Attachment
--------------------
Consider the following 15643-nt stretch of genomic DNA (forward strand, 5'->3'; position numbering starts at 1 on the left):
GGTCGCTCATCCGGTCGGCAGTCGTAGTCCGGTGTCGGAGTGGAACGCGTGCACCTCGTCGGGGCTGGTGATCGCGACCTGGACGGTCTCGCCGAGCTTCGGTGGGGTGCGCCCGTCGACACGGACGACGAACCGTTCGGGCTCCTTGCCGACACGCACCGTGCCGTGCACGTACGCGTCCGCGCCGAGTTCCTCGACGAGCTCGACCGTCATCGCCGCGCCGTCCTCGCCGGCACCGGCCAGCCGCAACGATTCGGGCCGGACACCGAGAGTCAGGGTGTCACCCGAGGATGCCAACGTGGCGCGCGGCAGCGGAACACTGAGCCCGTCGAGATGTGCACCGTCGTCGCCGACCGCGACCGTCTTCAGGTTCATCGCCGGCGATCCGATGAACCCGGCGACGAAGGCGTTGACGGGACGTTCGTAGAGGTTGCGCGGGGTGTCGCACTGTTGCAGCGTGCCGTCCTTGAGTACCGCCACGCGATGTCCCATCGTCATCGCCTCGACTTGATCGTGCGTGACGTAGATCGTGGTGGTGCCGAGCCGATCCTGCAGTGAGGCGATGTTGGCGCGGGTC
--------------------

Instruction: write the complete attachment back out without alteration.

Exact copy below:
Consider the following 15643-nt stretch of genomic DNA (forward strand, 5'->3'; position numbering starts at 1 on the left):
GGTCGCTCATCCGGTCGGCAGTCGTAGTCCGGTGTCGGAGTGGAACGCGTGCACCTCGTCGGGGCTGGTGATCGCGACCTGGACGGTCTCGCCGAGCTTCGGTGGGGTGCGCCCGTCGACACGGACGACGAACCGTTCGGGCTCCTTGCCGACACGCACCGTGCCGTGCACGTACGCGTCCGCGCCGAGTTCCTCGACGAGCTCGACCGTCATCGCCGCGCCGTCCTCGCCGGCACCGGCCAGCCGCAACGATTCGGGCCGGACACCGAGAGTCAGGGTGTCACCCGAGGATGCCAACGTGGCGCGCGGCAGCGGAACACTGAGCCCGTCGAGATGTGCACCGTCGTCGCCGACCGCGACCGTCTTCAGGTTCATCGCCGGCGATCCGATGAACCCGGCGACGAAGGCGTTGACGGGACGTTCGTAGAGGTTGCGCGGGGTGTCGCACTGTTGCAGCGTGCCGTCCTTGAGTACCGCCACGCGATGTCCCATCGTCATCGCCTCGACTTGATCGTGCGTGACGTAGATCGTGGTGGTGCCGAGCCGATCCTGCAGTGAGGCGATGTTGGCGCGGGTC